The specific laws are that an attorney has to act in the best interests of the ward and can't use the money for personal purposes unless specifically authorised to do so either within the power of attorney document or directly from the ward.
The law on powers of attorney and related issues are contained within the Adults With Incapacity (Scotland) Act 2000.
The other law here is the common law of theft which is what the son appears to have done.
Social work has no locus here at all, frankly, and should not be involved. The Office of the Public Guardian is the correct place to go with this. Why did you go to the social work department? This is not a welfare issue. It is a financial issue? I truly hope you haven't stirred up a hornet's nest for your friend. The social work department will do nothing other than assess capacity and you said that your friend has capacity to make decisions.
Section 20 of the Act I refer to above gives powers to the sheriff
Subsection (1) establishes the right to apply for an order from the sheriff. Anyone who claims
an interest in the property, financial affairs or welfare of an adult who has granted a continuing or
welfare power of attorney can apply. This provides a forum for interested parties to express their
concerns about the attorney.
Subsection (2) limits the sheriff's power to intervene to cases where the granter has lost capacity
and it is necessary to promote or safeguard the adult's interests. If a granter still has the capacity
to supervise the attorney, it would be unnecessary to give the sheriff authority over that arrangement,
as the granter can supervise their own affairs. You mentioned that your friend still has capacity. The extent of that would need to be considered.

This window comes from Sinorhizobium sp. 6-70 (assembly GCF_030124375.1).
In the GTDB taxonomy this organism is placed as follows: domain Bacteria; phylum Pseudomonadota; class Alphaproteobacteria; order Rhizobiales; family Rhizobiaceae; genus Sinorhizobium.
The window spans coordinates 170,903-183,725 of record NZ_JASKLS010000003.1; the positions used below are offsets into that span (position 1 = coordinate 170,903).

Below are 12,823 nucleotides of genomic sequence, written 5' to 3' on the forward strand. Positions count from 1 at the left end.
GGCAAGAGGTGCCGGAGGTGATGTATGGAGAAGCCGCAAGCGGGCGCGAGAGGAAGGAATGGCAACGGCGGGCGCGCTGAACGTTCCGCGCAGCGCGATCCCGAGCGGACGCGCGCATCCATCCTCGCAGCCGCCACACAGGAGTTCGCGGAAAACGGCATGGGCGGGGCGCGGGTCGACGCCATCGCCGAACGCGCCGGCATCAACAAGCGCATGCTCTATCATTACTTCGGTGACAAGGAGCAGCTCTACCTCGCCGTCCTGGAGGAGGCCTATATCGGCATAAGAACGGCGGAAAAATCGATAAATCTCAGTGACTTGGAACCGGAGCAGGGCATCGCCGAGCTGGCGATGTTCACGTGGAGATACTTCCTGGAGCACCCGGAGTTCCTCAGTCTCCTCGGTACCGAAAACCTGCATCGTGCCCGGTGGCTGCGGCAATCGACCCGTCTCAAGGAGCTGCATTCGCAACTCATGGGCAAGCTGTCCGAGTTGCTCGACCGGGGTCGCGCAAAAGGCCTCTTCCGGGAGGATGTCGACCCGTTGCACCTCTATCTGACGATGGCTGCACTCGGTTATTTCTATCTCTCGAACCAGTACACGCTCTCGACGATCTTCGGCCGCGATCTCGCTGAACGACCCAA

Subsections (2)(a), (b), (c) and (d) set out what orders the sheriff can make to safeguard the
granter's interests. The sheriff may order a continuing attorney to be supervised by the Public
Guardian, or a welfare attorney to be supervised by the local authority. The sheriff may order a
continuing attorney to submit accounts for audit by the Public Guardian. These accounts may be
requested for any period when the attorney has acted, even while the granter retained legal capacity,
to allow an overall picture of the attorney's management of the granter's estate. The sheriff may
also ask a welfare attorney for a report on the exercising of their powers.
Subsection (2)(e) gives the sheriff the right to make an order revoking any of the powers the
attorney is allowed to exercise, or to terminate their appointment. The Act does not, however, allow
the court to vary the attorney's powers, since this would run counter to the granter's original intention.
Subsection (3) provides for the communication of any order the sheriff has made to the Public
Guardian. The Public Guardian will record the order in his register and notify those listed in
subsection (3)(b).
Subsection (4) states that the decision of the sheriff to order Public Guardian or local authority
supervision of an attorney or requiring accounts or reports from a welfare attorney or that such an
order is not required, is final.
Subsection (5) provides for the court to make orders as in this section to apply to foreign, as
well as Scottish, continuing and welfare attorneys. This provides safeguards for granters who live
or are present in Scotland, but who have appointed an attorney under the law of another country.
That is the law which I hope is of assistance to you.